Tuesday 13 July 2021

Several Blackcaps were still singing around the Long Water, hard to see in the leaves but here is one lurking in a holly tree.

The Reed Warbler on the Long Water also sang occasionally, and appeared for a moment near the Italian Garden.

The very tame Coal Tit in the Flower Walk may be the one usually on the other side of the Albert Memorial, pushed off its usual patch by the disturbance of the huge 'Van Gogh Alive' show. (I have news for the organisers: he isn't.)

Wood Pigeons seem to be able to eat any kind of vegetation, however tough. These two are eating the leaves of an ash tree.

Sorry to say that this Carrion Crow near the Dell was eating a baby bird.

The Great Crested Grebe chick under the bridge urged its father to stop preening and get some fish for it.

A pair on the other side of the bridge were doing a bit of synchronised fishing. This is an efficient technique because fish escaping from one grebe may be caught by the other.

The wire baskets filled with twigs under each end of the bridge serve as fish hatcheries. This one was refilled with fresh willow cuttings earlier this year. Some of them have sprouted, providing a nesting place for a pair of Coots as well as food for Mute Swans They are now putting down roots and threaten to turn into trees.

The cygnets on the Serpentine have learnt from the parents that they can rest in the middle of the path and people will walk round them.

Yesterday's big thunderstorm flooded the grass beside the Serpentine so deeply that Canada Geese could swim over it, and also caused the Round Pond to overflow. Virginia was out in it and took this video on her phone.
Female Tufted Ducks are usually overlooked while people admire the smart black and white drakes, but they are handsome creatures. 

A Red Admiral butterfly rested on a nettle.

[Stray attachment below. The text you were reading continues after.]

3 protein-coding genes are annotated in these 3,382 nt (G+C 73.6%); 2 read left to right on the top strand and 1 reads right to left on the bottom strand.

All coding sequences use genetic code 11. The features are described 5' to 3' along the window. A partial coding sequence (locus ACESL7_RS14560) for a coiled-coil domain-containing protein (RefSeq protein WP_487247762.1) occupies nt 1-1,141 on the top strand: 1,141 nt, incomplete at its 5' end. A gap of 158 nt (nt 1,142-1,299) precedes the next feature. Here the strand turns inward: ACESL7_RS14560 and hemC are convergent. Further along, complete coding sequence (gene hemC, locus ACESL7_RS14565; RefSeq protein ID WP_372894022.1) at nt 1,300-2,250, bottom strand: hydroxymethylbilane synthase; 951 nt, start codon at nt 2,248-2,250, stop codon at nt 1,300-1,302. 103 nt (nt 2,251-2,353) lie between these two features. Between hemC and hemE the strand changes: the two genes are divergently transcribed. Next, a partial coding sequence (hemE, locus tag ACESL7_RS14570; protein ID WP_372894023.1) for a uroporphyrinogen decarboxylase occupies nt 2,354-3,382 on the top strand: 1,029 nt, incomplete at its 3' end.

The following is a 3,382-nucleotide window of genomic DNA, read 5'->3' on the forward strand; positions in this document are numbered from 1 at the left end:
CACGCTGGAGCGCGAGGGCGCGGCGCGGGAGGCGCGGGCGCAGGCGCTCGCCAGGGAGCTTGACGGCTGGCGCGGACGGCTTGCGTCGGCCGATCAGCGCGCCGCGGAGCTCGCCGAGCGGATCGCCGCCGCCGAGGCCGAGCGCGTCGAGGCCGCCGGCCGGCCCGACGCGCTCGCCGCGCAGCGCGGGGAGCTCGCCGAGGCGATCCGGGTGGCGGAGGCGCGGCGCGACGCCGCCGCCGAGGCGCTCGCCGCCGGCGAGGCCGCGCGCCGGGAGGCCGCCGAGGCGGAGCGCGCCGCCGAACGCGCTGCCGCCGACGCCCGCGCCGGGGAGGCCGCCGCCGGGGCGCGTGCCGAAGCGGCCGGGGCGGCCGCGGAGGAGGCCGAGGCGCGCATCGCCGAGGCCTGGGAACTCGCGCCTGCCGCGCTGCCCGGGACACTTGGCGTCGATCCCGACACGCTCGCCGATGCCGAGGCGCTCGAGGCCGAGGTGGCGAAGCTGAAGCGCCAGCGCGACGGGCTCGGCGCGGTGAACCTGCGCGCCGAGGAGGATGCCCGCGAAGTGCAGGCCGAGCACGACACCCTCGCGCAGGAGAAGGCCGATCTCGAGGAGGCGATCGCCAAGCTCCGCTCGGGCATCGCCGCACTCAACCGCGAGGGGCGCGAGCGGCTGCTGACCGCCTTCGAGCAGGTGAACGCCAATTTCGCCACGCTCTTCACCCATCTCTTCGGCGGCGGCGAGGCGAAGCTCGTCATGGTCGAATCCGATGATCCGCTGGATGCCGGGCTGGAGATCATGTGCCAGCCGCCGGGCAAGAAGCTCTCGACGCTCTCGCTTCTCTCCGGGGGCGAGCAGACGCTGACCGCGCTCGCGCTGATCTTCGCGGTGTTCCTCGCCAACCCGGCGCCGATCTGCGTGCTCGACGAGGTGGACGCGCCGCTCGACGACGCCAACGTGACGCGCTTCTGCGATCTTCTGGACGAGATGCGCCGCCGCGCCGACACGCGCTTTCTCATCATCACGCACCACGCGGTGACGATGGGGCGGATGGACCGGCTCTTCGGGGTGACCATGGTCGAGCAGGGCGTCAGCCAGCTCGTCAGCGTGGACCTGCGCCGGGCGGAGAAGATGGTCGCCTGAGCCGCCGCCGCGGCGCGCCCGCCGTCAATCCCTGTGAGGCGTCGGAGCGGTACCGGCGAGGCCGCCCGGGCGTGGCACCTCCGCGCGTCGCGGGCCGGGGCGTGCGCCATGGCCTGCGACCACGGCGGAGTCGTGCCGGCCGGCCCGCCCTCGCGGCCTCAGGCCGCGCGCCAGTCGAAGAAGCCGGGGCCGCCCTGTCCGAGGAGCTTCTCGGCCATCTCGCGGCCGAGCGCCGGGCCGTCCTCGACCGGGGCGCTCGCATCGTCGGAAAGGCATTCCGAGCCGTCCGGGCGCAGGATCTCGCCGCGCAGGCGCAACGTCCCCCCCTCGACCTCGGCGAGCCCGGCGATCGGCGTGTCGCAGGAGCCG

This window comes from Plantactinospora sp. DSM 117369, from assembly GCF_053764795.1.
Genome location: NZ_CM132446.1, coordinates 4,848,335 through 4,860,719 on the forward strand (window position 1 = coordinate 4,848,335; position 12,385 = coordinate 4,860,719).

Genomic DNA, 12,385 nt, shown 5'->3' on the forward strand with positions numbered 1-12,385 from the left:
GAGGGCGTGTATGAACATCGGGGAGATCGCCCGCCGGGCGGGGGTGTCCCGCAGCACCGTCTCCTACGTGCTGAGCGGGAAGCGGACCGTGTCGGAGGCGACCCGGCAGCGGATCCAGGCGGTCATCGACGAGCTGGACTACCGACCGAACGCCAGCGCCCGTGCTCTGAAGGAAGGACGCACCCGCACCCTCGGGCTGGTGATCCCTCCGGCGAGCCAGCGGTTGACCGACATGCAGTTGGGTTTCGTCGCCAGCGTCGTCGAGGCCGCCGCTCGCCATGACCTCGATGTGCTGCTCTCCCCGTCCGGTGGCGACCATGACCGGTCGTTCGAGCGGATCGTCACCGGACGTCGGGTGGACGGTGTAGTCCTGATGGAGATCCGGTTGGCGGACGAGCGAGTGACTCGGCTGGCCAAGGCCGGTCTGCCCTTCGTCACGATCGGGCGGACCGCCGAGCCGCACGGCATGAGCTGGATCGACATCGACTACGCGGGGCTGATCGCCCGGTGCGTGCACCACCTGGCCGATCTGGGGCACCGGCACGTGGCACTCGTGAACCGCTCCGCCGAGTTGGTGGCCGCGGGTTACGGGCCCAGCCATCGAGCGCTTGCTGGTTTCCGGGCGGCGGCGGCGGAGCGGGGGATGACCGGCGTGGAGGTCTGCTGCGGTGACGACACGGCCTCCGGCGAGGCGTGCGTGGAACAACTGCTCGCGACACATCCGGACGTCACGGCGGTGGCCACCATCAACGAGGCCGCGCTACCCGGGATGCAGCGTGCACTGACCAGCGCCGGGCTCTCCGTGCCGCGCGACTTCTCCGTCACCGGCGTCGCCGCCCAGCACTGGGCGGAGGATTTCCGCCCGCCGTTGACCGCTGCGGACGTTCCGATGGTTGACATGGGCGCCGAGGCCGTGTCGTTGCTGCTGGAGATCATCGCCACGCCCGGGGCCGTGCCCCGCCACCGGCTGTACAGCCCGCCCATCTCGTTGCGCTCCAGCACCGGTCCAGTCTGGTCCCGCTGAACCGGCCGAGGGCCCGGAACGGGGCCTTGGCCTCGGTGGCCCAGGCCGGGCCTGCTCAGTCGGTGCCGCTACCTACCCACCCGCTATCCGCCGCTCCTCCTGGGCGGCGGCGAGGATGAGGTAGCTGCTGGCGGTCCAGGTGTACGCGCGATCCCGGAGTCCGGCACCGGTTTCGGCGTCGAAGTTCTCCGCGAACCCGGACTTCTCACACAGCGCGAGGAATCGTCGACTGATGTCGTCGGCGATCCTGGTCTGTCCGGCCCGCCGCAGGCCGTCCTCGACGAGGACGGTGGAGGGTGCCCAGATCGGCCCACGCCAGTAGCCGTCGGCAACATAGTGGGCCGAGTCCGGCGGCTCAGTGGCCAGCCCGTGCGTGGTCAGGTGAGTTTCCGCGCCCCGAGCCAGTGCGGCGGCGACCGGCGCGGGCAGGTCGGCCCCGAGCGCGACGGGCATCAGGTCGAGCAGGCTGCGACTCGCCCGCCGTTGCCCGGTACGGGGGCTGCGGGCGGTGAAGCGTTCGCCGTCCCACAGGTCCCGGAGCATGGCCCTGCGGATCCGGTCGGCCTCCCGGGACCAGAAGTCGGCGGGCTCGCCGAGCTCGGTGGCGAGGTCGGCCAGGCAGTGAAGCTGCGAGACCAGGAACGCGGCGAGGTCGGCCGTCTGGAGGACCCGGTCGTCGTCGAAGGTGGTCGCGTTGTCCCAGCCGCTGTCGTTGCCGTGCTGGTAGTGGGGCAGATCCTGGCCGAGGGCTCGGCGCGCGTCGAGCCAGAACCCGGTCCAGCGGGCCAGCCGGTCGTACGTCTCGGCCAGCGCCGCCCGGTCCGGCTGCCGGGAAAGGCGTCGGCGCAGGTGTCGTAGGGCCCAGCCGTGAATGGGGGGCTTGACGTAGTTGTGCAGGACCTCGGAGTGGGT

Duncan Campbell sent this interesting slow-motion video of a Leaf-Cutter Bee. It is using its back legs to scrape pollen off the knapweed flower and then store it in brushes under its abdomen. He isn't sure what species it is, but thinks it might be Willoughby's or Patchwork. Update: Conehead 54 confirms that it's a Patchwork Leaf-Cutter Bee (Megachile centuncularis).
A Day Lily in the Flower Walk attracted a Marmalade Hoverfly (Episyrphus balteatus) and some ants.



  1. I love the shiny eye of the Blackcap. It has such an intelligent face.

    The Coat Tit seems to be sighing and saying 'that's humans for you'. It doubtless knows that 'Van Gogh Alive' is an impossible proposition.

    The thunderstorm must have been truly intense, to cause such a flood. Leave it to the geese to make the most of any situation though.

    1. Blackcaps are intensely aware of people looking at them. Coal Tits, though skittish, can at least be bribed to stay in sight by the prospect of a delicious pine nut.

      The storm was severe and long, but the park is very easy to flood because of the impervious London clay subsoil, composed of particles scraped off rocks during the last Ice Age and deposited in what later became the Thames valley.

  2. Nice video of the leafcutter bee. I certainly have been seeing Patchwork Leafcutters in my garden & are nesting in one of my bee boxes.

    There's been a huge influx of Marmalade Flies in recent days-biggest immigration for several years. I'm often seeing several on a single flower.

    1. Thanks for the identification. There were lots of Marmalade flies here too.